Ad hoc Seminar – John Hawkins
“High-throughput benchmarking of engineered CRISPR-Cas nucleases”
I will present a new NGS-based platform that measures the cleavage and binding specificity of natural and engineered CRISPR-Cas nucleases. Our new nuclease sequencing pipeline (NucleaSeq) exhaustively measures cleavage kinetics and captures the time-resolved identities of cleaved products for a large library of partially gRNA-matched DNAs. The same DNA library is used to measure the binding specificity of each enzyme via the chip-hybridized association mapping platform (CHAMP). Coupling NucleaSeq and CHAMP, we benchmarked the cleavage and binding specificities of Cas12a and four SpCas9 variants for 105DNAs containing mismatches, insertions, and deletions. Engineered Cas9s dramatically increase cleavage specificity, but provide minimal improvement to overall binding specificity, with Cas9-HF1 performing best. In contrast, Cas12a strongly discriminates along the whole hybridized sequence during binding and cleavage. Surprisingly, both Cas9 and Cas12a produce variable ssDNA overhangs. Initial cleavage position and subsequent end-trimming vary with the nuclease, gRNA sequence, and position and base identity of modified target DNAs. By programming mismatches between gRNA and target DNA, these nucleases can generate incompatible DNA ends without slowing cleavage, ultimately biasing cellular repair outcomes. More broadly, NucleaSeq and CHAMP enable rapid, quantitative, and systematic comparison of the specificities and cleavage products of engineered and natural CRISPR-Cas nucleases.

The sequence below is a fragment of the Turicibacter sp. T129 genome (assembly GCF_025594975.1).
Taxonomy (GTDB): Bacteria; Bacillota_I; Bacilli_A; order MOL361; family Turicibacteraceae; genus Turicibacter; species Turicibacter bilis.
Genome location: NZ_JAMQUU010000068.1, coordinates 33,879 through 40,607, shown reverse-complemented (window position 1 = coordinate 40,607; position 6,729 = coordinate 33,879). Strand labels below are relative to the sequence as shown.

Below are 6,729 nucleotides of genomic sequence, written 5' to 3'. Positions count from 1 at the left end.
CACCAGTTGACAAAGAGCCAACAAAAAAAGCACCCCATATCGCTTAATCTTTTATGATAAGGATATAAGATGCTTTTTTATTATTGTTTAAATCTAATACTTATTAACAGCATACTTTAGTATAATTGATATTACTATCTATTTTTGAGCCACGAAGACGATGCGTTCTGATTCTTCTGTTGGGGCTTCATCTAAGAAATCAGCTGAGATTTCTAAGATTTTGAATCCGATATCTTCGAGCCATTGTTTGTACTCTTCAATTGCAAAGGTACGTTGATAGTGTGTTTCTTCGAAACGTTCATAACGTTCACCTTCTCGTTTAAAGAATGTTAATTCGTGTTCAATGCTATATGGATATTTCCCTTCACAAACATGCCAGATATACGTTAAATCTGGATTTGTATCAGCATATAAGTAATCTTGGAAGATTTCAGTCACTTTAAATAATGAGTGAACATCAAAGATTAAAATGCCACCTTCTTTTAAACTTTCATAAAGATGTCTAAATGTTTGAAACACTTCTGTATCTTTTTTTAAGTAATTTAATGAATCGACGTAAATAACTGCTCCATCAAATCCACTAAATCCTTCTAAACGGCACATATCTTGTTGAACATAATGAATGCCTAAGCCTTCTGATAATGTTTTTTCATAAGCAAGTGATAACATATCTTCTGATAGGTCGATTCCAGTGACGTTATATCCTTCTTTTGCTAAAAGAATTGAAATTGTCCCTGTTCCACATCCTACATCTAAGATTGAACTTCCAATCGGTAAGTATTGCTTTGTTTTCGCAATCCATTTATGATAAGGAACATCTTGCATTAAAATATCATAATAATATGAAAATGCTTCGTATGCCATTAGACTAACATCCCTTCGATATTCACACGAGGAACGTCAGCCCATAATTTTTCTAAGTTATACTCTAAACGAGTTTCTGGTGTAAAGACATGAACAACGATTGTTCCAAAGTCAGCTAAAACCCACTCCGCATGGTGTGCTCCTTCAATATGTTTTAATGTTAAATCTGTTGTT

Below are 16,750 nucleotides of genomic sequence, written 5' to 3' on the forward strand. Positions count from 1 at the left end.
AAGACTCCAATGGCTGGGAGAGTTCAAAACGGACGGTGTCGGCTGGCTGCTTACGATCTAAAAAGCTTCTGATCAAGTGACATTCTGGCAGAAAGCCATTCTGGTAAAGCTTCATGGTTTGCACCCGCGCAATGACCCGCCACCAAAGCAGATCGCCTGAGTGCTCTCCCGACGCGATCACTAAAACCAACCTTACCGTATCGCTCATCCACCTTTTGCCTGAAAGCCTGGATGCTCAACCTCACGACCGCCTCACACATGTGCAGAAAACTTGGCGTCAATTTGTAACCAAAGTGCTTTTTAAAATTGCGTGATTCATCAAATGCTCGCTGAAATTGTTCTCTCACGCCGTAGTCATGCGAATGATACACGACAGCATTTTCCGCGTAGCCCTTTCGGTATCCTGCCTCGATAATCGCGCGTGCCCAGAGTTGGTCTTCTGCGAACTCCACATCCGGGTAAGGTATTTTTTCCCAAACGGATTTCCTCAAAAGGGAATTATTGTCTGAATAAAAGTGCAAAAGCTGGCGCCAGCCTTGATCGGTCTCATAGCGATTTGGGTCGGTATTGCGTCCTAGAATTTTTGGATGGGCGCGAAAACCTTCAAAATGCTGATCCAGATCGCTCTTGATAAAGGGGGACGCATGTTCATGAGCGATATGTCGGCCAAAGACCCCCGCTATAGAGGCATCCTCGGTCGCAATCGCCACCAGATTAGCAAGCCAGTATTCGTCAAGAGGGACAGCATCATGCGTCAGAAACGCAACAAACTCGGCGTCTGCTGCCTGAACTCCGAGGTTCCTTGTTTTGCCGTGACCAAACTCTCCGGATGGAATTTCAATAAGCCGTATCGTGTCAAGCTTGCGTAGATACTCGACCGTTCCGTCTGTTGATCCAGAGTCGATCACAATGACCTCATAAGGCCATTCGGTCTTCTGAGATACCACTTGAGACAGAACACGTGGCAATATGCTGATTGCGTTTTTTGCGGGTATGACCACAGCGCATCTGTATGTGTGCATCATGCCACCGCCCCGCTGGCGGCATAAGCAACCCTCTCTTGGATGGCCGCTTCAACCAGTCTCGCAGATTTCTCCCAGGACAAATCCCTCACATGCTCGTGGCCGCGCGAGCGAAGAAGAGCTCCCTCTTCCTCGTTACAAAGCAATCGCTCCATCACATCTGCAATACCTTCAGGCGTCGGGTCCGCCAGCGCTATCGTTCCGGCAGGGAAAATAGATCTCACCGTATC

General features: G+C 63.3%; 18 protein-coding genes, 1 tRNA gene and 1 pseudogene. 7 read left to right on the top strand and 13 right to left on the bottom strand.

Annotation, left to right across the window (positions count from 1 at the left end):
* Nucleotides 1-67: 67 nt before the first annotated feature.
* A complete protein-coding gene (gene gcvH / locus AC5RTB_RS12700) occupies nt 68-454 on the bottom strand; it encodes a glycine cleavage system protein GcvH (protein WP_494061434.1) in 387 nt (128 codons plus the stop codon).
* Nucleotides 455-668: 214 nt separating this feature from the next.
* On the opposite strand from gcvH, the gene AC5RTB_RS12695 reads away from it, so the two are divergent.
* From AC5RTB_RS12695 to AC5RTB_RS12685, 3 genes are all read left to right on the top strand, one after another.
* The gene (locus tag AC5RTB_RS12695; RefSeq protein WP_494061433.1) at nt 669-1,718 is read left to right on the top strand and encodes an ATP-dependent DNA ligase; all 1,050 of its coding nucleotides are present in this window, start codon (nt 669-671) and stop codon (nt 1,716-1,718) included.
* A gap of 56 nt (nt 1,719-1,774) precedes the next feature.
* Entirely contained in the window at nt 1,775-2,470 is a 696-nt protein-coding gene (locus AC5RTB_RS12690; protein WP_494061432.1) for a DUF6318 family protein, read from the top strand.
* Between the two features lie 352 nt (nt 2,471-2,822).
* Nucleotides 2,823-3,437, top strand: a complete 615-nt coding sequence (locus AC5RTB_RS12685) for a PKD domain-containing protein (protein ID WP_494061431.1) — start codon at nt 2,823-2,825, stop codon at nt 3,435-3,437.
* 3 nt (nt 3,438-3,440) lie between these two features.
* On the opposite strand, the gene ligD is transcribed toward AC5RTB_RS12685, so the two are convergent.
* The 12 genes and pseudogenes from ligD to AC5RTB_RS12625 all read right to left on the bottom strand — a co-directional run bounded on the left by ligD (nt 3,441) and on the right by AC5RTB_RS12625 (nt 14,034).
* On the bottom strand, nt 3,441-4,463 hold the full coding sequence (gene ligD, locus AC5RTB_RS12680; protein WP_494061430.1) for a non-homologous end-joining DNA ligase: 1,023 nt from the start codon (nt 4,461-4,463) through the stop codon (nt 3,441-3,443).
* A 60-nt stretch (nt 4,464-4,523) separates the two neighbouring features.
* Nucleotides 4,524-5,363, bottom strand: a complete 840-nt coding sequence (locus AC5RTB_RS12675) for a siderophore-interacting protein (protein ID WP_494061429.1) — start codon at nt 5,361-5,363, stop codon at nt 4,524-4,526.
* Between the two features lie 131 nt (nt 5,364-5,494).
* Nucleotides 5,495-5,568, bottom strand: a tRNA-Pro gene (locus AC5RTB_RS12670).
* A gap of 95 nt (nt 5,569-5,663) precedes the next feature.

The University of Texas at Austin